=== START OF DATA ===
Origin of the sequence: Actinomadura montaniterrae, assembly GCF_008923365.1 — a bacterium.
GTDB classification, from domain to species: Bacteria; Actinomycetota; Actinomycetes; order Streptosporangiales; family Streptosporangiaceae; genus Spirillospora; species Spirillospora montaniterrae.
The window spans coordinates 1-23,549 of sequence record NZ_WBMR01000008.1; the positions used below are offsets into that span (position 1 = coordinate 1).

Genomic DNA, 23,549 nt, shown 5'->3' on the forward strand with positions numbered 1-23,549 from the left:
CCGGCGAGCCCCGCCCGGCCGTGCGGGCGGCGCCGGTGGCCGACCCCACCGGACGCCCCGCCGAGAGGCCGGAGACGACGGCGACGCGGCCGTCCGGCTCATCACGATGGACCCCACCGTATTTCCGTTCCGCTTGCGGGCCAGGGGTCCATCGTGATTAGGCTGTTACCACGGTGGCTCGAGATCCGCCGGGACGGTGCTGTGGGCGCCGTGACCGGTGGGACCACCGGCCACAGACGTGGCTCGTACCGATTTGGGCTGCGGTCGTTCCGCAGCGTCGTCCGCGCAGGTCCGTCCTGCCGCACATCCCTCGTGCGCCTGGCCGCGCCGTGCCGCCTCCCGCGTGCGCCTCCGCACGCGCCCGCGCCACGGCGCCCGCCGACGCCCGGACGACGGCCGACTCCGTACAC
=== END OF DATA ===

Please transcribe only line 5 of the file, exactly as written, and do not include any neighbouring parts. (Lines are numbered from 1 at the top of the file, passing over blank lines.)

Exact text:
CCGGCGAGCCCCGCCCGGCCGTGCGGGCGGCGCCGGTGGCCGACCCCACCGGACGCCCCGCCGAGAGGCCGGAGACGACGGCGACGCGGCCGTCCGGCTCATCACGATGGACCCCACCGTATTTCCGTTCCGCTTGCGGGCCAGGGGTCCATCGTGATTAGGCTGTTACCACGGTGGCTCGAGATCCGCCGGGACGGTGCTGTGGGCGCCGTGACCGGTGGGACCACCGGCCACAGACGTGGCTCGTACCGATTTGGGCTGCGGTCGTTCCGCAGCGTCGTCCGCGCAGGTCCGTCCTGCCGCACATCCCTCGTGCGCCTGGCCGCGCCGTGCCGCCTCCCGCGTGCGCCTCCGCACGCGCCCGCGCCACGGCGCCCGCCGACGCCCGGACGACGGCCGACTCCGTACAC